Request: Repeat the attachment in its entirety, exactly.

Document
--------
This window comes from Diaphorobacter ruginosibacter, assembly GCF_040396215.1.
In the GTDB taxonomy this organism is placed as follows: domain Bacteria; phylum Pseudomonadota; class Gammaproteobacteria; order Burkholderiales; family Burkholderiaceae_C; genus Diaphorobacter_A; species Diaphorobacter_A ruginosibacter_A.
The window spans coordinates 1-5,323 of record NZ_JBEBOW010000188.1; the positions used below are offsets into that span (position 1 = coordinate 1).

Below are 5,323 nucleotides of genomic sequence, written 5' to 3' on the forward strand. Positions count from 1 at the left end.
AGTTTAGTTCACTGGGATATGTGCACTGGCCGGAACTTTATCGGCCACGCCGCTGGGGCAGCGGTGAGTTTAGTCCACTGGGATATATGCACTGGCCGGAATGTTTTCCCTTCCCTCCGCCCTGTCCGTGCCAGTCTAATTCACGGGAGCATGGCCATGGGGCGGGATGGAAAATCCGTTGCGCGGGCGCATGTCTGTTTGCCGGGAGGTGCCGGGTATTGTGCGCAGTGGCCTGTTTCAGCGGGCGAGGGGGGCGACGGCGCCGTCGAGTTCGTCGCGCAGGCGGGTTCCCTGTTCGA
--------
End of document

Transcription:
This window comes from Diaphorobacter ruginosibacter, assembly GCF_040396215.1.
In the GTDB taxonomy this organism is placed as follows: domain Bacteria; phylum Pseudomonadota; class Gammaproteobacteria; order Burkholderiales; family Burkholderiaceae_C; genus Diaphorobacter_A; species Diaphorobacter_A ruginosibacter_A.
The window spans coordinates 1-5,323 of record NZ_JBEBOW010000188.1; the positions used below are offsets into that span (position 1 = coordinate 1).

Below are 5,323 nucleotides of genomic sequence, written 5' to 3' on the forward strand. Positions count from 1 at the left end.
AGTTTAGTTCACTGGGATATGTGCACTGGCCGGAACTTTATCGGCCACGCCGCTGGGGCAGCGGTGAGTTTAGTCCACTGGGATATATGCACTGGCCGGAATGTTTTCCCTTCCCTCCGCCCTGTCCGTGCCAGTCTAATTCACGGGAGCATGGCCATGGGGCGGGATGGAAAATCCGTTGCGCGGGCGCATGTCTGTTTGCCGGGAGGTGCCGGGTATTGTGCGCAGTGGCCTGTTTCAGCGGGCGAGGGGGGCGACGGCGCCGTCGAGTTCGTCGCGCAGGCGGGTTCCCTGTTCGA